However, it was always intended for The Ghan to travel all the way to the city of Darwin on the north coast. Finally, the Alice Springs to Darwin rail link was complete, with the inaugural transcontinental journey taking place in 2004. The realization of the country’s Ghan dream was complete!
Starting our Ghan Journey in Adelaide
Our journey from Adelaide to Alice Springs began on a May Sunday morning in the Adelaide Parkland Terminal for rail passengers. There was a bustle of activity as our group checked in at the counter, with our bigger suitcases sent off to the “baggage car’ for the duration of the trip. We kept our smaller, specially packed “overnight bags” with us.
We soon headed into the large lounge area to wait with other passengers, excitedly anticipating the journey ahead. A musician was playing his guitar while waiters brought around glasses of champagne and orange juice, along with breakfast canapes like fruit tarts and muffins. There was also a gift shop to entertain us while we waited – and yes, I visited!
At 11:10am, it was time to board The Ghan in preparation for our 12-noon departure. Our group of 11 had booked rooms in the Gold Category. We were all in Carriage M. Even though I was traveling as a “single,” I had booked a Twin room, which has two beds – a top and bottom bunk.
During the day, the lower bed is a nice 3-person sofa with armrest alongside a writing table. The room has a small closet with a safe and a small bathroom with sink, toilet and shower. For enjoying a Twin room all to myself, I did need to pay a single supplement. To be honest, the room would have been pretty cramped with two people. However, rooms were still nice & quite functional.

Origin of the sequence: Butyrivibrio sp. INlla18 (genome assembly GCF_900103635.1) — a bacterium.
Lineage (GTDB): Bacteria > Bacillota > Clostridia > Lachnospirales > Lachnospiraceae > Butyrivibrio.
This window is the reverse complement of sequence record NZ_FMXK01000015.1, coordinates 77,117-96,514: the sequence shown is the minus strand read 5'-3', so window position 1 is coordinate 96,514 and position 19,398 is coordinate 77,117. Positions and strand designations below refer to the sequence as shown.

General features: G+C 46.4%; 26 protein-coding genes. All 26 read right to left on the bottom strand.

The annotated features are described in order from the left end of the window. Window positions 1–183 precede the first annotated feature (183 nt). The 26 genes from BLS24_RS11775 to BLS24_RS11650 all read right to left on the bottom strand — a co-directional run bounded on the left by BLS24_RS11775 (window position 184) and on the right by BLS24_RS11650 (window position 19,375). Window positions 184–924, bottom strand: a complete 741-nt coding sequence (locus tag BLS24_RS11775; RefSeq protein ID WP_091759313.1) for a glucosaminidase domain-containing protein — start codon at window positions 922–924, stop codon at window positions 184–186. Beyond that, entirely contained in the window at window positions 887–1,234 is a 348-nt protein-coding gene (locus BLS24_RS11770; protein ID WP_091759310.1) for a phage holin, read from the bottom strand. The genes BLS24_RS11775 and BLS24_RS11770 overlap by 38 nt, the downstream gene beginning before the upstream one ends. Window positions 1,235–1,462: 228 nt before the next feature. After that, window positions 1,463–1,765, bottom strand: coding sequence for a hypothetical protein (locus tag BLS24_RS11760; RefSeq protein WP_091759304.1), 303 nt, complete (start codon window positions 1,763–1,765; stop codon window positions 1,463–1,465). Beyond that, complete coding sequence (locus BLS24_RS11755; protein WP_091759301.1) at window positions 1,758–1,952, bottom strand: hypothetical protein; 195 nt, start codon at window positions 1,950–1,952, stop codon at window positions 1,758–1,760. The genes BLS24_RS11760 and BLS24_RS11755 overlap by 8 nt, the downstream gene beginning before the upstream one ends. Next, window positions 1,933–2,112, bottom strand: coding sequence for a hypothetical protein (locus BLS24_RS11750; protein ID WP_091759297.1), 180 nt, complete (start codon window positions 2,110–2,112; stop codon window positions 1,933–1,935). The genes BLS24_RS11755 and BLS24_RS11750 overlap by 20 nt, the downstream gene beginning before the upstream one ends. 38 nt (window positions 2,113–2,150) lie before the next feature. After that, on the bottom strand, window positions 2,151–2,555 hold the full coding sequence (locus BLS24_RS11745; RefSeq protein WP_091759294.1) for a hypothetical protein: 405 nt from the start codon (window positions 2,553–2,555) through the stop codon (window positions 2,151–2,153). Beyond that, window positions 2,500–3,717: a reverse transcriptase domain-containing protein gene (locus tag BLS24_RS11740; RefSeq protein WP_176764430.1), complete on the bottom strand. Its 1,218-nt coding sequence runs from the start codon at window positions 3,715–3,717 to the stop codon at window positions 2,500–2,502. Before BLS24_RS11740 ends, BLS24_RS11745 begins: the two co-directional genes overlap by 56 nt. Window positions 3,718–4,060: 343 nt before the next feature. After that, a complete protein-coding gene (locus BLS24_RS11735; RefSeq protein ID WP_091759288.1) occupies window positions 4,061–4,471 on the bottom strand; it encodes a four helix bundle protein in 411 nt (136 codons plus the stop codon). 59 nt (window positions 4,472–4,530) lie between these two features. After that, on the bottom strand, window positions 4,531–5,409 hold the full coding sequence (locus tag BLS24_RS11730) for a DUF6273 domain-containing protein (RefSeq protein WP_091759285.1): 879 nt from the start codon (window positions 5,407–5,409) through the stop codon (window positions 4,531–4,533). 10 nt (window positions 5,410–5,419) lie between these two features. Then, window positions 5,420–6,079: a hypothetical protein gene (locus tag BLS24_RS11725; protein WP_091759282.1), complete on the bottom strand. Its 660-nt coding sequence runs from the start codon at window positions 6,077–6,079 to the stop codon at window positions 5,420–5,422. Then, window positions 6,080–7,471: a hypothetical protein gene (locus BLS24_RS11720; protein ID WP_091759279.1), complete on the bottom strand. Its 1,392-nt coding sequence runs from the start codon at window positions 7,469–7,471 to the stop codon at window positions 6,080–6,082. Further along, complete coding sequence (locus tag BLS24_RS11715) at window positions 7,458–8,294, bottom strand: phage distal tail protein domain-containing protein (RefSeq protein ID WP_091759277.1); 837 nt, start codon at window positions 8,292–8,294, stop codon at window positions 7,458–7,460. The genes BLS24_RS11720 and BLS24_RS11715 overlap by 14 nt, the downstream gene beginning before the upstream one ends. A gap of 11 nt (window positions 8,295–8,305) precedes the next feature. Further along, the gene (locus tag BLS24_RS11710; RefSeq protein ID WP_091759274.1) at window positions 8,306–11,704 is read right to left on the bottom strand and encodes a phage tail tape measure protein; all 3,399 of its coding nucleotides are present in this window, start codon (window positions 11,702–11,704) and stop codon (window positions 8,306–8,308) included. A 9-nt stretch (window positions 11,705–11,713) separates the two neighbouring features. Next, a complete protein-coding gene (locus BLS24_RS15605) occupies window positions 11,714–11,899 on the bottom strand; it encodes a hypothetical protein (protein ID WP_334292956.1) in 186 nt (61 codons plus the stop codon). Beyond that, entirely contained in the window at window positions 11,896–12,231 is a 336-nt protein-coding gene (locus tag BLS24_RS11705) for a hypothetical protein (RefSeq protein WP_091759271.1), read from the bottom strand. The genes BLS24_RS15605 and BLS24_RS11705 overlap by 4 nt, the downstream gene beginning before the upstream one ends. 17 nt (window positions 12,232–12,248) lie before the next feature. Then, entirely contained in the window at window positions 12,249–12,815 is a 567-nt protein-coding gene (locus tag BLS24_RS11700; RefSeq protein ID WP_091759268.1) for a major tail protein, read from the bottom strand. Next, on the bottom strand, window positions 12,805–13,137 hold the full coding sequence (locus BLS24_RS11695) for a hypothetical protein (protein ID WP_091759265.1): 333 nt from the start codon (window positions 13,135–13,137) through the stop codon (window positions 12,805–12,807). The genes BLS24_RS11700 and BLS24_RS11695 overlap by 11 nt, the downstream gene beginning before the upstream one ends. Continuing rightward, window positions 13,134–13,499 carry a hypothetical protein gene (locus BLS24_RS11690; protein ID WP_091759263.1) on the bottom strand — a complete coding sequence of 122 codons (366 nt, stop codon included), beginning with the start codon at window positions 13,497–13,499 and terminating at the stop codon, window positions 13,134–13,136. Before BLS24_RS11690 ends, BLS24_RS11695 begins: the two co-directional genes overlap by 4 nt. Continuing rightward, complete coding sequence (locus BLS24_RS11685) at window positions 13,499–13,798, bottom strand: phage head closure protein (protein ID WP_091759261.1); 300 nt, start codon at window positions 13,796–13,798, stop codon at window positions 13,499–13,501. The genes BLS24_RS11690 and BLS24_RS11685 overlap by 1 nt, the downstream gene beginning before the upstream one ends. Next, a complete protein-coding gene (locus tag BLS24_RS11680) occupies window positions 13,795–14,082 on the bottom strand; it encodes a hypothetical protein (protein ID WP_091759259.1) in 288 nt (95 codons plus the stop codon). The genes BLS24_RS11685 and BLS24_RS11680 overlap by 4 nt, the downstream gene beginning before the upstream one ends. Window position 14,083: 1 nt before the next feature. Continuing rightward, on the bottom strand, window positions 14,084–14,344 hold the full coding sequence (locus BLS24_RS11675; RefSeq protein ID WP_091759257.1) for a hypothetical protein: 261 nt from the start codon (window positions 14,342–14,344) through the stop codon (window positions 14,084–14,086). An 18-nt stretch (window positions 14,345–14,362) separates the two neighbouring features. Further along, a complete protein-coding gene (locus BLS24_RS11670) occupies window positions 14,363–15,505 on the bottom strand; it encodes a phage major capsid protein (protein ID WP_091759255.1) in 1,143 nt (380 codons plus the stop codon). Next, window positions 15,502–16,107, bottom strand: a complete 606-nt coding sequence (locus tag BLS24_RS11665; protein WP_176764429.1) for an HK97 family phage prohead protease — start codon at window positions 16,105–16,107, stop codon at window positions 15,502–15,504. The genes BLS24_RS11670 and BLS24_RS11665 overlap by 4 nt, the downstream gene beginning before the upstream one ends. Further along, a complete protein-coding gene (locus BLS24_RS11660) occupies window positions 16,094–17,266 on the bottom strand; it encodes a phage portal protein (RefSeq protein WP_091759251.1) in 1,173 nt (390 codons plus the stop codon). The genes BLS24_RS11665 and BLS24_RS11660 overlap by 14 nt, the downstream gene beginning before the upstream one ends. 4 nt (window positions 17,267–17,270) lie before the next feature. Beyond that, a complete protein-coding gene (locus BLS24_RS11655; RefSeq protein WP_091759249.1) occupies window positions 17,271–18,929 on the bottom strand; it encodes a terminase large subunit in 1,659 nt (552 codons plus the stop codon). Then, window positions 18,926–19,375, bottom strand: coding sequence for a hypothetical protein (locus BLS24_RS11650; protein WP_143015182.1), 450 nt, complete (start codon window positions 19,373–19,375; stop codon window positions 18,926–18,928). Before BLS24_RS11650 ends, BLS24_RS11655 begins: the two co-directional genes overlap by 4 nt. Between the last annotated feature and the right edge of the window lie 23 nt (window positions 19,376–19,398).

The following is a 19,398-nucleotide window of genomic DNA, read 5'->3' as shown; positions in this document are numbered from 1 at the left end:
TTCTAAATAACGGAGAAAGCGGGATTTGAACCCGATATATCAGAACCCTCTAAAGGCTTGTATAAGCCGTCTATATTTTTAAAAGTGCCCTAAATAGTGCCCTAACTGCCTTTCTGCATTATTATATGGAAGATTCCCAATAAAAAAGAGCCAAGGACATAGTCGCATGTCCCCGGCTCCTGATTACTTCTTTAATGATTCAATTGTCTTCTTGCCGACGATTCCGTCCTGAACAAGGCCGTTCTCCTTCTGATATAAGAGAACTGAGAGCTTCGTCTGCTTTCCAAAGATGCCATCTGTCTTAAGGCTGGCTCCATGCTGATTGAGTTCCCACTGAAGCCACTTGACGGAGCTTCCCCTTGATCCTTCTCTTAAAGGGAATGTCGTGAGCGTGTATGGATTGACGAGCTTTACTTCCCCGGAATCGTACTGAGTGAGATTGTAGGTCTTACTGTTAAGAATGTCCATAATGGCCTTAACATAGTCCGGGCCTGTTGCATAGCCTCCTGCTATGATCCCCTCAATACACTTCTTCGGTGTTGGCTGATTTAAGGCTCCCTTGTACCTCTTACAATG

The Gold Category Single rooms were in a separate car (carriage). Single rooms had only the lower bed (sofa by day!) and a sink in the room. The shared bathrooms (with toilet and shower) were at the end of the carriage.
Our carriage’s hostess Lauren was very sweet. Once we had all settled in a bit, she gave us a group orientation to the rooms and the train. She told us our group had lunch & dinner reservations for 2:45pm and 8:00pm in the Queen Adelaide restaurant. Lauren also told us the beds are made up during our dinner and breakfast time.
And We’re Off
My group all headed to the Lounge car to enjoy final views of the pretty town of Adelaide as we departed the station at 12:15pm. Waiters brought around more champagne – including a cappuccino for me. All meals and drinks are included in the Gold Class.
We happily relaxed in the comfy lounge, as we chatted with fellow passengers and watched scenery pass by from the train’s large picture windows. First, we passed through farmland with sights of sheep grazing. We had each gotten a large glossy foldout map of “The Ghan Journey” to orient ourselves along the way.
Around 3pm, staff came to the lounge to let us know it was time for our lunch. So, we headed to the Queen Adelaide dining car to enjoy a gourmet meal. I ordered the beef tenderloin and mango ice cream. Others got a ploughman’s plate and passion fruit tart.